You turn to Democracy Now! for ad-free news you can trust. Maybe you come for our daily headlines. Maybe you come for in-depth stories that expose corporate and government abuses of power. Democracy Now! brings you crucial reporting like our coverage from the front lines of the standoff at Standing Rock or news about the movements fighting for peace, racial and economic justice, immigrant rights and LGBTQ equality. We produce our daily news hour at a fraction of the budget of a commercial news operation—all without ads, government funding or corporate sponsorship. How is this possible? Only with your support. If every visitor to this site in December gave just $10 we could cover our basic operating costs for 2017. Pretty exciting, right? So, if you've been waiting to make your contribution to Democracy Now!, today is your day. It takes just a couple of minutes to make sure that Democracy Now! is there for you and everybody else in 2017.
We rely on contributions from you, our viewers and listeners to do our work. If you visit us daily or weekly or even just once a month, now is a great time to make your monthly contribution.
Please do your part today.
Vice President Dick Cheney and Senator John Edwards clashed last night over Iraq, the war on terror, Halliburton and their records in Congress in a heated debate in Cleveland Ohio. Edwards charged that Cheney and President Bush were "not being straight with the American people" on Iraq. He accused the administration of focusing on Saddam Hussein instead of Osama bin Laden and he questioned why Halliburton conducted business with Iran when Cheney headed the company. Cheney repeatedly shot back in an attempt to cast doubt on Edwards’ experience and the credibility of the Democratic ticket.
The debate came on a day where the Bush administration was repeatedly put on the defensive about why and how it attacked Iraq. The Bush administration began the day responding to statements by Defense Secretary Donald Rumsfeld and the former head of the U.S. occupation, Paul Bremer, that sharply contradicted the administration’s official version of events. Rumsfeld admitted on Monday he had seen no "strong, hard evidence" showing a link between al Qaeda and Iraq. The comment created a firestorm in Washington, the Pentagon issued a statement saying Rumsfeld was misunderstood and that such a link did, in fact, exist. Meanwhile Bremer admitted to the Washington Post that "We never had enough troops on the ground" in Iraq, a claim that raised new questions about how effectively Bush had waged the war. Bremer, who was once seen as a possible candidate to replace Colin Powell as Secretary of State, also criticized the Bush administration for failing to stop the looting. He said ""We paid a big price for not stopping it, because it established an atmosphere of lawlessness"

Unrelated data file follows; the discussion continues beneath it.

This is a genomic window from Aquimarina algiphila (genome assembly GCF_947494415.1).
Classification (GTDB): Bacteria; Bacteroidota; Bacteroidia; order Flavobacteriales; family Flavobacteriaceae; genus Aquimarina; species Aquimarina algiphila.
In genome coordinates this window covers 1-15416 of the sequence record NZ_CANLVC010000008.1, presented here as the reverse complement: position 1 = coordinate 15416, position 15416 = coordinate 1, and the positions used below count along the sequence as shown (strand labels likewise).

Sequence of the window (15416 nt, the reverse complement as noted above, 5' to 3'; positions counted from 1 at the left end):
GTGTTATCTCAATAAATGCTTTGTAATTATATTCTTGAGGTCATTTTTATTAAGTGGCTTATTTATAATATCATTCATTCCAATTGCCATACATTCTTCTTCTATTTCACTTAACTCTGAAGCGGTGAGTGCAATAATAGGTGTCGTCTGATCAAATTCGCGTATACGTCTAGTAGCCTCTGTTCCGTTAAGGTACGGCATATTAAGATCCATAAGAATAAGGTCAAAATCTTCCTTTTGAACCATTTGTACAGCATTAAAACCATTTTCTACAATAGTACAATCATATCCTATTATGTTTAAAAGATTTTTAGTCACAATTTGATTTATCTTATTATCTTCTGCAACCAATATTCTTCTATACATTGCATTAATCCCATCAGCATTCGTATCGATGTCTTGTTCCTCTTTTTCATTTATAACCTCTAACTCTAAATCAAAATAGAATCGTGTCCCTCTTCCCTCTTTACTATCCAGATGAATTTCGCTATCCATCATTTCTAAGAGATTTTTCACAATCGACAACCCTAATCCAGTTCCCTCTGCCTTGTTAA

In addition the Washington Post reported last night that the forthcoming report by weapons inspector Charles Duelfer will show Iraq posed a diminishing threat to the U.S. at the time of the attack. In addition the 1,000 page report found Iraq did not possess or even have concrete plans to develop nuclear, chemical or biological weapons. From the campaign trail Senator John Kerry called on President Bush to acknowledge major mistakes in judgment and give the country a full accounting of what has gone wrong.
But last night Cheney defended the administration saying "What we did in Iraq was exactly the right thing to do. If I had it to recommend all over again, I would recommend exactly the same course of action."
In Iraq, 3,000 U.S. forces launched a large offensive south of Baghdad. The New York Times reports the troops overran a training camp and detained 30 suspects. The attack comes a week after the large offensive in Samarra. Elsewhere in the country, a series of three car bombs killed seven Iraqis. Two car bombs went off in Ramadi and one in Mosul.
At the United Nations, the United States vetoed a Security Council resolution calling on Israel to end its deadly attack on the Gaza Strip that has killed over 85 Palestinians in the past week. 11 countries voted for the measure. Britain, Germany and Romania abstained from the vote.
A new book published in France has accused the US of regularly spying on French President Jacques Chirac by tapping his phone. The book’s title translated into English is "Chirac versus Bush, the Other War." One U.S. official reportedly told the authors, "The relationship between your president and ours is irreparable on the personal level. You have to understand that President Bush knows exactly what President Chirac thinks of him." The surveillance was possible because Chirac rarely uses secure phone lines. Last year British whistleblower Katherine Gun leaked internal documents that showed the US was spying on other nations in the Security Council in the lead up to the Iraq invasion. Former British minister Clare Short has also publicly said Tony Blair’s government spied on UN Secretary General Kofi Annan at his UN headquarters in New York in the run-up to the Iraq war. The new book also charges that France was preparing to provide as many as 15,000 troops to the Iraq effort but didn’t after relationships soured between the Bush administration and Chirac.
And this news From Arizona, a 45-year-old mother died this week just days after learning her son had been killed in Iraq. Friends of Karen Unruh-Wahrer said she hadn’t stopped crying after learning her 25-year-old son was killed in Baghdad on Sept. 25. He had been in Iraq for less than a month. She died hours after she saw her son’s body. A hospital official said "Her grief was so intense — it seemed it could have harmed her, could have caused a heart attack. Her husband described it as a broken heart."
We rely on contributions from our viewers and listeners to do our work.
Please do your part today.